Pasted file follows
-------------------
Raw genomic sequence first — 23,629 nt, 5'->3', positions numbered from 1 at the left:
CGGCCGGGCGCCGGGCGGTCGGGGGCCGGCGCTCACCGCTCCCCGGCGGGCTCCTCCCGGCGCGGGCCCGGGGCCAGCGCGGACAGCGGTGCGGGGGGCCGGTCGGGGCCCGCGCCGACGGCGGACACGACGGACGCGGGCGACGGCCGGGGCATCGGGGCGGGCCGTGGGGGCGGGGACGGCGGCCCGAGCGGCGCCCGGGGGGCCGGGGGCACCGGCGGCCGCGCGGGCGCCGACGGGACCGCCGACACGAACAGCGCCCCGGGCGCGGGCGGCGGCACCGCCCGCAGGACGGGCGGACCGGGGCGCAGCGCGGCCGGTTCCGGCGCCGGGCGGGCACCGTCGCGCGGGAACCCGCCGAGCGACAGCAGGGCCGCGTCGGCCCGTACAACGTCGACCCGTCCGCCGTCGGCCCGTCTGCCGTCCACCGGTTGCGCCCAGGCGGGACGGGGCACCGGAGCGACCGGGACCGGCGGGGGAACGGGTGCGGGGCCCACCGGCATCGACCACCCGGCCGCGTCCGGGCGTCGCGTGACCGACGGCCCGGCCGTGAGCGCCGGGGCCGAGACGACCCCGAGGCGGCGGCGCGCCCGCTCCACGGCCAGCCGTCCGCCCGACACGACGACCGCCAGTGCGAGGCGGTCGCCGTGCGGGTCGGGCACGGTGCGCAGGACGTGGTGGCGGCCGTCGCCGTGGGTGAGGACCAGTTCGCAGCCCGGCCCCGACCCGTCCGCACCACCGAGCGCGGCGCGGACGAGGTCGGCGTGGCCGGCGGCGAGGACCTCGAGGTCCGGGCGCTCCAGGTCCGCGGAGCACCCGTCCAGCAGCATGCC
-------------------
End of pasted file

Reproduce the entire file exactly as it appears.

Raw genomic sequence first — 23,629 nt, 5'->3', positions numbered from 1 at the left:
CGGCCGGGCGCCGGGCGGTCGGGGGCCGGCGCTCACCGCTCCCCGGCGGGCTCCTCCCGGCGCGGGCCCGGGGCCAGCGCGGACAGCGGTGCGGGGGGCCGGTCGGGGCCCGCGCCGACGGCGGACACGACGGACGCGGGCGACGGCCGGGGCATCGGGGCGGGCCGTGGGGGCGGGGACGGCGGCCCGAGCGGCGCCCGGGGGGCCGGGGGCACCGGCGGCCGCGCGGGCGCCGACGGGACCGCCGACACGAACAGCGCCCCGGGCGCGGGCGGCGGCACCGCCCGCAGGACGGGCGGACCGGGGCGCAGCGCGGCCGGTTCCGGCGCCGGGCGGGCACCGTCGCGCGGGAACCCGCCGAGCGACAGCAGGGCCGCGTCGGCCCGTACAACGTCGACCCGTCCGCCGTCGGCCCGTCTGCCGTCCACCGGTTGCGCCCAGGCGGGACGGGGCACCGGAGCGACCGGGACCGGCGGGGGAACGGGTGCGGGGCCCACCGGCATCGACCACCCGGCCGCGTCCGGGCGTCGCGTGACCGACGGCCCGGCCGTGAGCGCCGGGGCCGAGACGACCCCGAGGCGGCGGCGCGCCCGCTCCACGGCCAGCCGTCCGCCCGACACGACGACCGCCAGTGCGAGGCGGTCGCCGTGCGGGTCGGGCACGGTGCGCAGGACGTGGTGGCGGCCGTCGCCGTGGGTGAGGACCAGTTCGCAGCCCGGCCCCGACCCGTCCGCACCACCGAGCGCGGCGCGGACGAGGTCGGCGTGGCCGGCGGCGAGGACCTCGAGGTCCGGGCGCTCCAGGTCCGCGGAGCACCCGTCCAGCAGCATGCC